Masturbate as we have things like the California consumer Privacy Act and gdpr where people can now request data and there are now lots and lots of different apps for people to request data phone companies. I think those mistakes are only going to increase exponentially more and more unintentional breaches will happen in that regard outside of that. I think the most classic thing was one of those large consulting firms that regularly advised Banks and financial services where they just misconfigured their cloud storage and so people could just accessing plaintext really sensitive data in like it's really shocking how much that still happens. I think people not understanding how to configure Cloud environments, correct, especially if you have many Cloud environments, especially if you have hybrid environments that's only going to increase as more and more people get into them. Just I just thought it was ironic that it was a it was a consulting firm that wage.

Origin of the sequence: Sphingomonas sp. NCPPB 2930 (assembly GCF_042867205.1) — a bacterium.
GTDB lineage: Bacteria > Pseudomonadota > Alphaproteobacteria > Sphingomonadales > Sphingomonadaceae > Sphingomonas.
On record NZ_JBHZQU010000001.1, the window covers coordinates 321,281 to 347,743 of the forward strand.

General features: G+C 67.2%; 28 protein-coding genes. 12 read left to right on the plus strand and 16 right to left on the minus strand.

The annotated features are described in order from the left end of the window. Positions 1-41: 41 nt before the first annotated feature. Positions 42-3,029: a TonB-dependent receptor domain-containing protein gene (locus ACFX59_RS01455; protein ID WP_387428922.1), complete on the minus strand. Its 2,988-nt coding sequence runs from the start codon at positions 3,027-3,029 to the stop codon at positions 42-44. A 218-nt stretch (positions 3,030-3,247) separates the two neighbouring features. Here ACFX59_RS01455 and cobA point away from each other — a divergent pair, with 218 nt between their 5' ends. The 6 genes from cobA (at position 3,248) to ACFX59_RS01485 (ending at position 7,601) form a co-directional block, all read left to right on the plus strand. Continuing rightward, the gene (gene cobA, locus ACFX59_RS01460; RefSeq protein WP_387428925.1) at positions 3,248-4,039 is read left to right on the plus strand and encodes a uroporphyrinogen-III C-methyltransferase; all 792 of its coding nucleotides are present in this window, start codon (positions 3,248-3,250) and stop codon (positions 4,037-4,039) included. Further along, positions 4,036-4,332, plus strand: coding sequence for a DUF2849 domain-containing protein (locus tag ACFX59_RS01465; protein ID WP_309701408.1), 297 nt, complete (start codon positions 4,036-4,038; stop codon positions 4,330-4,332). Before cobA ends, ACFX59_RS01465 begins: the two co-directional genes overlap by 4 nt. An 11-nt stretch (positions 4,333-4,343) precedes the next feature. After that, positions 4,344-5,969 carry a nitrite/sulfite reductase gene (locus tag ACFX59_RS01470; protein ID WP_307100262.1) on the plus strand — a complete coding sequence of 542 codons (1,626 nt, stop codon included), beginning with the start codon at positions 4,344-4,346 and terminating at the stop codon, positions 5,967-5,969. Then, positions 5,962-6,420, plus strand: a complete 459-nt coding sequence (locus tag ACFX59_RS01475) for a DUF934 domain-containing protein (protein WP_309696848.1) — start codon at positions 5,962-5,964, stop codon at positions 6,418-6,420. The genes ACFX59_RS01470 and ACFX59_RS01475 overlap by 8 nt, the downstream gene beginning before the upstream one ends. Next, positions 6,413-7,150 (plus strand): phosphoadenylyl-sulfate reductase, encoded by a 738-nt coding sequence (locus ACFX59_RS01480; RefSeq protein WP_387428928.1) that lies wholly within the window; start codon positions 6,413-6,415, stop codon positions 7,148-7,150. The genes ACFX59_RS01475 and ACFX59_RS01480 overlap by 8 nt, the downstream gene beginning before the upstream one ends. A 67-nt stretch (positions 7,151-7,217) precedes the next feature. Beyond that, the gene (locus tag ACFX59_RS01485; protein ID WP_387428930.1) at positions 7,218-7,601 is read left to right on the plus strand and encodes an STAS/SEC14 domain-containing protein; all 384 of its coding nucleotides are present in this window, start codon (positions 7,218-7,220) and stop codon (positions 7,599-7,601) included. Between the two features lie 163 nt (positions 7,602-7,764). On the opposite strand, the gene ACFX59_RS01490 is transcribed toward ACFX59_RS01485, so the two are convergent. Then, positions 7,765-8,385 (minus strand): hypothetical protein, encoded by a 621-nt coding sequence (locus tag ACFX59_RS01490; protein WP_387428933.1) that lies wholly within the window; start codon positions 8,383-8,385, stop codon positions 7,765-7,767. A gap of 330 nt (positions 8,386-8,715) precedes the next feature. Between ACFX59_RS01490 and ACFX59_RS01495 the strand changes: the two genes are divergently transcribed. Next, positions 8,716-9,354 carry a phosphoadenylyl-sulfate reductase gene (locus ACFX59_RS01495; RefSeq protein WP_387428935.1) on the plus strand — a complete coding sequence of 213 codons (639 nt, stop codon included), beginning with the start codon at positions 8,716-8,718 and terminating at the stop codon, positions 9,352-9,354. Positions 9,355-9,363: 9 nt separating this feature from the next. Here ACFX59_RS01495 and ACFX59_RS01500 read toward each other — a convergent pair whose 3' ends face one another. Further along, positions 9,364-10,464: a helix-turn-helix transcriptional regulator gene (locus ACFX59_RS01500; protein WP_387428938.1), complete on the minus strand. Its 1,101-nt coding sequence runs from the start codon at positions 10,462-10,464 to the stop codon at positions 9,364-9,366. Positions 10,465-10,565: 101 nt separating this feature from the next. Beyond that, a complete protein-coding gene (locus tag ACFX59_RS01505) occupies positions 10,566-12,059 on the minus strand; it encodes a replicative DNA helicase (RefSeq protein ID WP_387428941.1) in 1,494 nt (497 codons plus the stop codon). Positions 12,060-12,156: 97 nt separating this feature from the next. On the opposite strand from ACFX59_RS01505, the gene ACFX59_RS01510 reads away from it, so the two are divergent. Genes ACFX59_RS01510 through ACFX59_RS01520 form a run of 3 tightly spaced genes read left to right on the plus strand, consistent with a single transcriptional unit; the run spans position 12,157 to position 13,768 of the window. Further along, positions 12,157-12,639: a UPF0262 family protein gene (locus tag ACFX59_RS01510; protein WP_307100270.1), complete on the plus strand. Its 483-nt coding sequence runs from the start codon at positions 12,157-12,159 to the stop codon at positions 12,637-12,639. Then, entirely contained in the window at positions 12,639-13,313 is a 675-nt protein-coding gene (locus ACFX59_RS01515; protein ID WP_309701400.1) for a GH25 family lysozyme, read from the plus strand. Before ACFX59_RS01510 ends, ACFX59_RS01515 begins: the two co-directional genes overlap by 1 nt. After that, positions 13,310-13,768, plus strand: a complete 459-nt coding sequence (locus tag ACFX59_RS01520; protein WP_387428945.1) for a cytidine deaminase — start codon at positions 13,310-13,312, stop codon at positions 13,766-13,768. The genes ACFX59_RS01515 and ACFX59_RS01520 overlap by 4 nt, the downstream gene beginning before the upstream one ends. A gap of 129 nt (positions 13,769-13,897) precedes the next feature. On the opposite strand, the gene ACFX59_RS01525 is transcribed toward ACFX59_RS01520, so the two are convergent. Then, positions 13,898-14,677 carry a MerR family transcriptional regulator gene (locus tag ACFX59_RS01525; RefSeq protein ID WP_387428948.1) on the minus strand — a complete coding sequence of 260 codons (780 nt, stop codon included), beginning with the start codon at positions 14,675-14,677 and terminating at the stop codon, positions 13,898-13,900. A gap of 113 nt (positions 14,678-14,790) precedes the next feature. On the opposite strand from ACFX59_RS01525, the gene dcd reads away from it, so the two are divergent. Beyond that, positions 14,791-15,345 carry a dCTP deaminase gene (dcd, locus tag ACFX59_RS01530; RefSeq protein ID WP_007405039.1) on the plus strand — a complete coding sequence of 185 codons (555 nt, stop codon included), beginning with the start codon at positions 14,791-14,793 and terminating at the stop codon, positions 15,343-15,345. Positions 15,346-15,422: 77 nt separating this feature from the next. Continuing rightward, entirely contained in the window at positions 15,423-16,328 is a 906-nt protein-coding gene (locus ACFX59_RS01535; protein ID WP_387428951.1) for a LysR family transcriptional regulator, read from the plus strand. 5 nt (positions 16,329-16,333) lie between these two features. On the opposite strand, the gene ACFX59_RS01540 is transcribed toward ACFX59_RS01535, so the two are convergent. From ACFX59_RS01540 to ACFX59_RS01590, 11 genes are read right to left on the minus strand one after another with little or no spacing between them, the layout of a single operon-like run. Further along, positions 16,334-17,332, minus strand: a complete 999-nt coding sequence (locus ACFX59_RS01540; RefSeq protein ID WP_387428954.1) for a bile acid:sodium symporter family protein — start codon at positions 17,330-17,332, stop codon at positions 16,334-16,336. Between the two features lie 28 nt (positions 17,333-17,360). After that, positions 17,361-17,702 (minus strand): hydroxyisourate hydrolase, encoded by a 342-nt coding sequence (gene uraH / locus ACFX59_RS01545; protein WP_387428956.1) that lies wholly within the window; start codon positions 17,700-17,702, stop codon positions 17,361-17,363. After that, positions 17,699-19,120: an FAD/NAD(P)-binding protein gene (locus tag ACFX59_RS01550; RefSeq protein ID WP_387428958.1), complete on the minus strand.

Advising on this actually themselves were making that same basic mistake. And so I would really advise I guess just to sum I would really advise like let's get the basics right to things like a green Cloud environments and Insider. Would account for a lot of lot of things as well interesting. So I like that and it's all kind of wraps into accountability and who's accountable for what and is a good as the more different piece Parts play in particular with crowd solutions that makes it a little harder but you can't forget that. Can you talk to me a little about your view then on and we'll kind of get a little more ethereal data. Ethics what your thoughts are around that yeah. Absolutely. It's a very tough in Broad area, but I think it's it's a future of where a lot of these conversations will have to go home because my perspective is that simply just doing what's legal is not going to establish trust and somebody times again, but I think that's the clearest example you might have done that.